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Old February 7, 2013, 05:45 PM   #1
dwcollins
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How flat of primer is acceptable

I have been searching the forums and get am a little confused about what is acceptable due to lack of pictures. Here is what my primers look like in photo 582.
9mm Spartan 1911
147g fmj
3.3 g titegroup
oal 1.155
federal primers
various brass
velocity 910fps

The other photo has my reload fired on the left and on the right is factory 115g federal fired from the same gun.
I have no problems with ejection and both seem to fit in the chamber the same and drop out easily so I know oal is ok. (factory is 1.154) my crimp is .378. So my question is (at last) Is there overpressure? Please no guesses.
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File Type: jpg CIMG0584.jpg (240.5 KB, 142 views)
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Old February 7, 2013, 06:01 PM   #2
Unclenick
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Doesn't look bad. Federal primers are a bit softer than some others. CCI is harder. The pressures in that second photo could actually be the same, as a result. Typically, what you look for on the primer is cratering, which is a raised lip around the firing pin indentation that has flowed into the firing pin tunnel around the tip of the pin, and primer mushrooming, where the bottom of the primer flows out into the chamfer of the primer pocket so its fatter than the rest of the primer. Those are both signs you are at the limits for that particular primer. May still be fine for the gun, though.
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Old February 7, 2013, 07:08 PM   #3
oldpapps
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The primers in the photos look acceptable.

Attached photo is of two cases that I have collected. NO, I did not load or shoot them. I picked them out of range pick-ups.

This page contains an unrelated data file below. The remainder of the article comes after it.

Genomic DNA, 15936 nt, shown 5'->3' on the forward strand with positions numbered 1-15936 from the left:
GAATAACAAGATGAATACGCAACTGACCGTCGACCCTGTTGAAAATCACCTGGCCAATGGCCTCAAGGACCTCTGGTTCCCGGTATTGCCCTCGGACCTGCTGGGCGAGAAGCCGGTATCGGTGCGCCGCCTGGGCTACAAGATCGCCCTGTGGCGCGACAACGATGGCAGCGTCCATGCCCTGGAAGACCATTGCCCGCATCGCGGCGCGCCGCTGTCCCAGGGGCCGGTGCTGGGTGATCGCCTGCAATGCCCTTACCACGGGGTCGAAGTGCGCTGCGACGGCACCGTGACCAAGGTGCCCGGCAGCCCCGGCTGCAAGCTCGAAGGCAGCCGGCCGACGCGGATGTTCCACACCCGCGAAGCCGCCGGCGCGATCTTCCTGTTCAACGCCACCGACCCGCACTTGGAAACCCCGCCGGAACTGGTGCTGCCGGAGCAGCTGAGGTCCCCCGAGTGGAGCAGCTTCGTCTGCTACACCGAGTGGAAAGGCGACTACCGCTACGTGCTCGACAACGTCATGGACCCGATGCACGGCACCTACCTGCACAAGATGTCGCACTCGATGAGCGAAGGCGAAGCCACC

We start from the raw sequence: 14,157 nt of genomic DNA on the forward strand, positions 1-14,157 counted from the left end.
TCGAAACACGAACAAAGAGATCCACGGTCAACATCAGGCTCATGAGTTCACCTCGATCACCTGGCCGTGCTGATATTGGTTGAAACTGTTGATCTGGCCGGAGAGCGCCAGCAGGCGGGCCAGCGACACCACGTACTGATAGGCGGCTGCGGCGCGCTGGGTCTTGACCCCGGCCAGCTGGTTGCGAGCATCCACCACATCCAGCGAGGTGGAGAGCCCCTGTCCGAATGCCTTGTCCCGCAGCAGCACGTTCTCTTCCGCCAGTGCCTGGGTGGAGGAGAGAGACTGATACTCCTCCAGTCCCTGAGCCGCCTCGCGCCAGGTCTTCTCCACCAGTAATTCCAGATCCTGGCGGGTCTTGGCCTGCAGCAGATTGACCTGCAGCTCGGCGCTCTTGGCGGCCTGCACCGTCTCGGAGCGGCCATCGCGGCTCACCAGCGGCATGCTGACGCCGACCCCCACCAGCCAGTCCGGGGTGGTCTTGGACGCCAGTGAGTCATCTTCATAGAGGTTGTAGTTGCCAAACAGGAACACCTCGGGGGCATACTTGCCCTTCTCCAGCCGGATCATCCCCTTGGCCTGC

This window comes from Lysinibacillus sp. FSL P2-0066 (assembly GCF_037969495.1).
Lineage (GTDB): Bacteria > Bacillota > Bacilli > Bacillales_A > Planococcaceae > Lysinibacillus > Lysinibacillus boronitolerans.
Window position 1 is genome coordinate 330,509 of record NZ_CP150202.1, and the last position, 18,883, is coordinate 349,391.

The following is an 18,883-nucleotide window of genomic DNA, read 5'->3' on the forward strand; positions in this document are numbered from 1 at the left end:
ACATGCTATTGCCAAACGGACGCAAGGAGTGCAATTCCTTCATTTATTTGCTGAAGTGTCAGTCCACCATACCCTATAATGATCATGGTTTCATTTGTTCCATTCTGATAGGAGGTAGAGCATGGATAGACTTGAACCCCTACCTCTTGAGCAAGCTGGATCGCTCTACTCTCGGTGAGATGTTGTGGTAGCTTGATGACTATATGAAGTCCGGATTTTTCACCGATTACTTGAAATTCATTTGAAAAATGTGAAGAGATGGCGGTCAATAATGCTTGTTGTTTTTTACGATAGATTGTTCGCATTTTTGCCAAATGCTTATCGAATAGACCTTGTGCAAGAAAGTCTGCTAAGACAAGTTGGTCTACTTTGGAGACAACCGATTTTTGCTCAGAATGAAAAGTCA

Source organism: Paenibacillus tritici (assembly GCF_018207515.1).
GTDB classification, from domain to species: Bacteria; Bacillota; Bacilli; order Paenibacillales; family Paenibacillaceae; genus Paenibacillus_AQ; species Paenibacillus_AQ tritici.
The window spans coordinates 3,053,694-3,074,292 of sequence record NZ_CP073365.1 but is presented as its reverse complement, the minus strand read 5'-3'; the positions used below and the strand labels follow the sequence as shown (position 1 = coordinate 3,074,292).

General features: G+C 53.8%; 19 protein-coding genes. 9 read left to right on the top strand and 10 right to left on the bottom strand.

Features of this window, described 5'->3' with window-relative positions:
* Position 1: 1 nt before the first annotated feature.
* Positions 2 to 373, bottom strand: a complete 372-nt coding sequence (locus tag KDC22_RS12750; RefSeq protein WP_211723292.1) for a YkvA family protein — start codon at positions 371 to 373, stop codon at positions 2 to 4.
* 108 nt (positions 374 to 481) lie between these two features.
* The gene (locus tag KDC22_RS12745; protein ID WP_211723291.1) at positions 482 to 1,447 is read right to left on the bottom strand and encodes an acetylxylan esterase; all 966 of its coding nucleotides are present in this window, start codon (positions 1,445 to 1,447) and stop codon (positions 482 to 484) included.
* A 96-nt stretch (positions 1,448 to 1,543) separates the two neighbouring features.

The one on the left is an over load!
The one on the right is a 9MM that I think was fired in a glock 40 Cal.

http://thefiringline.com/forums/atta...1&d=1360282021

Be safe,

OSOK
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Old February 8, 2013, 09:39 AM   #4
Rifleman1776
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Any flattening is an indication you might be approaching excessive pressure. As long as you still get easy extraction I wouldn't worry. Well....actually I would. I would drop back the charge by .1 or .2 of a grain and continue testing. Rarely is anything worthwhile by pushing to max-max pressures and velocities.
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Old February 8, 2013, 09:54 AM   #5
Brian Pfleuger
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Federal primers flatten, crater, mushroom, even pierce, at and below starting load in my Glock 33 357sig. I've loaded Power Pistol down to starting 9mm loads in my Sig and they still flatten/pierce/crater.

Federal are probably just fine in "old school" rounds making 18 or 20,000psi but I'd consider them unsuitable for anything in the 30,000+ psi range.
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Old February 8, 2013, 04:45 PM   #6
oneoldsap